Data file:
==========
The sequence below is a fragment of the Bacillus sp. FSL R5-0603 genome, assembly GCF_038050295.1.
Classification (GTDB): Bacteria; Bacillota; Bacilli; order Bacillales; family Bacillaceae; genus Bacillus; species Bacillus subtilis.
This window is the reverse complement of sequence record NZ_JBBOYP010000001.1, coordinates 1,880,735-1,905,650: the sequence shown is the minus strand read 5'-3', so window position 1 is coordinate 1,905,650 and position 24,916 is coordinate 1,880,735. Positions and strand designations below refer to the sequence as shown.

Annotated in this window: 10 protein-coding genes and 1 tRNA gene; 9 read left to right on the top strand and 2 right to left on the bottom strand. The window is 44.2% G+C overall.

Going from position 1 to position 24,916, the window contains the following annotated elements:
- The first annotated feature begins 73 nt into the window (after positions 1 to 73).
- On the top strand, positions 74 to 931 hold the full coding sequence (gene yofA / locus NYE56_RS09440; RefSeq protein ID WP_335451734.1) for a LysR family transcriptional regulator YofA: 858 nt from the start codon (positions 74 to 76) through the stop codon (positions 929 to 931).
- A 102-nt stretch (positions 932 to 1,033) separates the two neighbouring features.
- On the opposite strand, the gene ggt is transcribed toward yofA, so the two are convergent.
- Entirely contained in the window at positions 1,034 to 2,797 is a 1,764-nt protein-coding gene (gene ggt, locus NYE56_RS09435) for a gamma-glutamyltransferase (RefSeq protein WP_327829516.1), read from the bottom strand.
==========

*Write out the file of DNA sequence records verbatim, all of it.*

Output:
The sequence below is a fragment of the Bacillus sp. FSL R5-0603 genome, assembly GCF_038050295.1.
Classification (GTDB): Bacteria; Bacillota; Bacilli; order Bacillales; family Bacillaceae; genus Bacillus; species Bacillus subtilis.
This window is the reverse complement of sequence record NZ_JBBOYP010000001.1, coordinates 1,880,735-1,905,650: the sequence shown is the minus strand read 5'-3', so window position 1 is coordinate 1,905,650 and position 24,916 is coordinate 1,880,735. Positions and strand designations below refer to the sequence as shown.

Annotated in this window: 10 protein-coding genes and 1 tRNA gene; 9 read left to right on the top strand and 2 right to left on the bottom strand. The window is 44.2% G+C overall.

Going from position 1 to position 24,916, the window contains the following annotated elements:
- The first annotated feature begins 73 nt into the window (after positions 1 to 73).
- On the top strand, positions 74 to 931 hold the full coding sequence (gene yofA / locus NYE56_RS09440; RefSeq protein ID WP_335451734.1) for a LysR family transcriptional regulator YofA: 858 nt from the start codon (positions 74 to 76) through the stop codon (positions 929 to 931).
- A 102-nt stretch (positions 932 to 1,033) separates the two neighbouring features.
- On the opposite strand, the gene ggt is transcribed toward yofA, so the two are convergent.
- Entirely contained in the window at positions 1,034 to 2,797 is a 1,764-nt protein-coding gene (gene ggt, locus NYE56_RS09435) for a gamma-glutamyltransferase (RefSeq protein WP_327829516.1), read from the bottom strand.